Property developer Ortigas & Co., in partnership with the Department of Science and Technology (DOST) and Habitat for Humanity, launches a landmark campaign post-Yolanda that is deemed to lead the future of climate-adaptive housing in the Philippines.
The project dubbed Build Forward was born out of the tripartite agreement to design a house and school building prototype that will stand the test of time and of the elements for the resettlement sites of Habitat for Humanity. With Ortigas & Co. lending its resources and the technical guidance of DOST, this design would be sourced from no less than the country’s young talents.
“Ortigas is an 83-year old property developer. We have seen the trends in construction and architecture. We have seen the needs of the people change from the day we started developing some of our subdivisions back in the 1970s until today. And today, as seen in the devastating effects of Typhoon Yolanda, Filipinos need something radically different, which is climate adaptive infrastructure,” says Joey Santos, General Manager of the Real Estate Division, Ortigas & Co.
Engaging young talent
Build Forward activates a nationwide design competition for architecture students enrolled in a Philippine college or university. Their challenge is to work on a house and school design with three considerations: durability, cost, and construction time, using locally sourced and readily available materials. The proposed design should be strong enough to withstand an intensity eight earthquake and wind gusts of up to 250 kilometers per hour.
Ortigas highlights the parameters of the design: The house should be at least 36 square meters with two bedrooms, one toilet and bath, kitchen, and living space. Construction time should be a month and a half within a budget of P200,000.00. The school building should have four classrooms and one toilet and bath with a minimum area of 63 square meters per classroom. Construction time should just be two months with a budget of P1,200,000.00, with the design allowing versatility for the school to become an evacuation center in times of crisis situations.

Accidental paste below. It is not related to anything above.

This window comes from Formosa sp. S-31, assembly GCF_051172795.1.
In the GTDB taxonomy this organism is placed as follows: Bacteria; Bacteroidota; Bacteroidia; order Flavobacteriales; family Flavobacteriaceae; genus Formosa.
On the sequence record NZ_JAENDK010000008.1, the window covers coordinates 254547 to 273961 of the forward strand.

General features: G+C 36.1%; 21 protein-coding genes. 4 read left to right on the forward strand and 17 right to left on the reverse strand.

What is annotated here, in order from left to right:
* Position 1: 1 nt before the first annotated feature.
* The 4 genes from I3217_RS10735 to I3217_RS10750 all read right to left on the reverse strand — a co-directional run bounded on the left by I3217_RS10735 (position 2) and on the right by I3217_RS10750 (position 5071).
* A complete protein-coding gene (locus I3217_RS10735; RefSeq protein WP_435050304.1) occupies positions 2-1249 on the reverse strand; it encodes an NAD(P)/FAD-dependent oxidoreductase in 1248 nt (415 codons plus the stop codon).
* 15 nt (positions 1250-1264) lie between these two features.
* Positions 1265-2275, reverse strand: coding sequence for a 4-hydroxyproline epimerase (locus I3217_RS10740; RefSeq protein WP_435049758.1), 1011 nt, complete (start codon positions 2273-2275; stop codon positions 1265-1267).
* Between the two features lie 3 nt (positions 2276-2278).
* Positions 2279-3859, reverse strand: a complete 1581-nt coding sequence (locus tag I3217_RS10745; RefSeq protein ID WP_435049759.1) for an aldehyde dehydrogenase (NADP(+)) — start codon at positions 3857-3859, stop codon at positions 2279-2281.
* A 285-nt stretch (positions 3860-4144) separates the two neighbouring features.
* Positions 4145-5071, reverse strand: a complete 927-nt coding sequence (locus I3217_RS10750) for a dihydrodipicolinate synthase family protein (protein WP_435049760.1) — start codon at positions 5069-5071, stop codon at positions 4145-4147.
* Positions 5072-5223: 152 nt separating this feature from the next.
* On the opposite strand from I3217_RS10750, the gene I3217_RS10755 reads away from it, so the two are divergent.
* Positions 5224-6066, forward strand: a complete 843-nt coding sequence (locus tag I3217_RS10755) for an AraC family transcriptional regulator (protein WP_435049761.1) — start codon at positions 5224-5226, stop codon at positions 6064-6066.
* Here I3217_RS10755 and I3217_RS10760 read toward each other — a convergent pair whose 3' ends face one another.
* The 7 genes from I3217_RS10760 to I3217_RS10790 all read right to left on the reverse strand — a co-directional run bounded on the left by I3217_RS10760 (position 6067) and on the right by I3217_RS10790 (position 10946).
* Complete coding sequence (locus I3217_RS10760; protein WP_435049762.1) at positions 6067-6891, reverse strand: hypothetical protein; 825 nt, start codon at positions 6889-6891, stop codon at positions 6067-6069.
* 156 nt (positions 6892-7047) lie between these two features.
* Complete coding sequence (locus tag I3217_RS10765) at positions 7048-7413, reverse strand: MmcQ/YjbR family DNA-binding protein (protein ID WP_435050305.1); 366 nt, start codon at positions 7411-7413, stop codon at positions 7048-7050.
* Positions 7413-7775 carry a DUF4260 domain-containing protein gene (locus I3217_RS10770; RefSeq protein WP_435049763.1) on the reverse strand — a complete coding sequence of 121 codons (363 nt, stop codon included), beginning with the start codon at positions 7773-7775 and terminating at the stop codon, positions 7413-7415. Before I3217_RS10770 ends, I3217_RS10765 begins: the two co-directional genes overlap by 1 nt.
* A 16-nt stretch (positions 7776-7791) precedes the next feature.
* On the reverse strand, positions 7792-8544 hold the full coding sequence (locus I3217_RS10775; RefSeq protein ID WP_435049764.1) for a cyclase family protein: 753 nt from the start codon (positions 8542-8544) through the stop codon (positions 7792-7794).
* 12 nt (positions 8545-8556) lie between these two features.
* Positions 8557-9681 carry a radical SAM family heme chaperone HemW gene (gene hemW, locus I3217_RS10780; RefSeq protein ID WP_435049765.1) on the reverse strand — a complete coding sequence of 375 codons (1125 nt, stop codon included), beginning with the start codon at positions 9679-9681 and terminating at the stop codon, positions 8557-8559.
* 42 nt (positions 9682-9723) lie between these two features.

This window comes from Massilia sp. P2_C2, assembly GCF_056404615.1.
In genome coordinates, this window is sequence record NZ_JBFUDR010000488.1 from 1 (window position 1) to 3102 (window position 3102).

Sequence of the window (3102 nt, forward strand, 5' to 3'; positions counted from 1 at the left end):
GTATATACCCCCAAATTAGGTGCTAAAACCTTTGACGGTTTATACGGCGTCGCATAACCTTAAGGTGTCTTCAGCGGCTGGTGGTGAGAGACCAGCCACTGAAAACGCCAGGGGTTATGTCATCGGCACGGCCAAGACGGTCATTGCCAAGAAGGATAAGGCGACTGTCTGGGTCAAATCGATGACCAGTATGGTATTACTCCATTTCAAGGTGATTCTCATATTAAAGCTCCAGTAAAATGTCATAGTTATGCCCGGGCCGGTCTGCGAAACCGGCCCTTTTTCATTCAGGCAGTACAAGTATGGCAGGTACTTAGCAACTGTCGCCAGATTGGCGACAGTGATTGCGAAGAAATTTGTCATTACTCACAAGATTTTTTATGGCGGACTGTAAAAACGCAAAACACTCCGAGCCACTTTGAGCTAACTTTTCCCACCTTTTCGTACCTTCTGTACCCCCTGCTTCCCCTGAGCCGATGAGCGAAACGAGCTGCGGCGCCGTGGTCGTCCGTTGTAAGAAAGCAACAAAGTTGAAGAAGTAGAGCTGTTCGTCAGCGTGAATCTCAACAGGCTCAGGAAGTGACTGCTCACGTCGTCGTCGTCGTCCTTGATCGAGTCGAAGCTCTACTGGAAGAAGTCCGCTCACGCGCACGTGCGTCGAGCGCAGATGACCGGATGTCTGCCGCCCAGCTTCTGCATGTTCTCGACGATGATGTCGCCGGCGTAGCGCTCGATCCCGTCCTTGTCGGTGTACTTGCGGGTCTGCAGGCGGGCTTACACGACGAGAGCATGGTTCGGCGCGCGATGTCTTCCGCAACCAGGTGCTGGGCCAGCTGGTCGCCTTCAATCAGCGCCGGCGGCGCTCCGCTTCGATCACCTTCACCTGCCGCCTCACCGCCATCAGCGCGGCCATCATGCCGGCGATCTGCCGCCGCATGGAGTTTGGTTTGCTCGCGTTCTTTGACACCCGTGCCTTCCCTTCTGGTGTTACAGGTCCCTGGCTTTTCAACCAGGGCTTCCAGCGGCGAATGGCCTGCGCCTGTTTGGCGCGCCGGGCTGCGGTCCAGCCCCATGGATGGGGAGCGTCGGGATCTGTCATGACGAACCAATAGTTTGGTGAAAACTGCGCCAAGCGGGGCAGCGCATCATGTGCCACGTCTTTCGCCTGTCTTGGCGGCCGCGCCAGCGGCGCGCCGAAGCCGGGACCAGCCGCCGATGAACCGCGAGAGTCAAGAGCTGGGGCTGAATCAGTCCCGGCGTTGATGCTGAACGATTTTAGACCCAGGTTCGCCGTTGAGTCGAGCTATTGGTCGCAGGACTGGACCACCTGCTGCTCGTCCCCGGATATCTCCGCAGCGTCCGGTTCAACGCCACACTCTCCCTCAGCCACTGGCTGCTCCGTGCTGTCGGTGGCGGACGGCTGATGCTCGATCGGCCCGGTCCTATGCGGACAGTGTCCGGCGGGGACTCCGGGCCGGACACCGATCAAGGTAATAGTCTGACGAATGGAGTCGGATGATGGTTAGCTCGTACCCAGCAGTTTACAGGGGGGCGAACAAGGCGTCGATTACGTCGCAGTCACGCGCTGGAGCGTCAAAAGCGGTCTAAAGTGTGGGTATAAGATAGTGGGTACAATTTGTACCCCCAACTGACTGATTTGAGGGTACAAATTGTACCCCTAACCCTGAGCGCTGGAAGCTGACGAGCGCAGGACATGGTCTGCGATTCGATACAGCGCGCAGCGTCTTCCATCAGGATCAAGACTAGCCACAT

From the entries culled between January to March 28, five designs would be chosen to undergo a wind tunnel test, supervised by DOST, that imitates the conditions during Yolanda. This January, Ortigas has officially opened an online registration facility (www.buildforward.com.ph) for the full set of mechanics.
Habitat for Humanity will be using the winning design for the construction of the houses in Yolanda-ravaged areas. It has a target to build 30,000 core houses and distribute 30,000 shelter repair kits in the next three years.
“Suppose each core house would cost about P200,000, Habitat would be needing at least P6-billion to meet the construction target. It’s a tough mission for us, but we are glad to have some corporate partners like Ortigas & Co. who are willing to lend their resources and expertise,” says Charlie Ayco, CEO and General Manager of Habitat for Humanity.
“We are determined to make a lasting commitment in this program and the rebuild initiatives because apart from helping our countrymen, we are also investing in the future of design,” concludes Santos.
Ortigas & Co. is the developer behind some of the country’s well-loved residential and retail destinations such as Greenhills Shopping Center, Tiendesitas, Capitol Commons, Frontera Verde, Circulo Verde, Greenmeadows, and the Greenhills Subdivisions.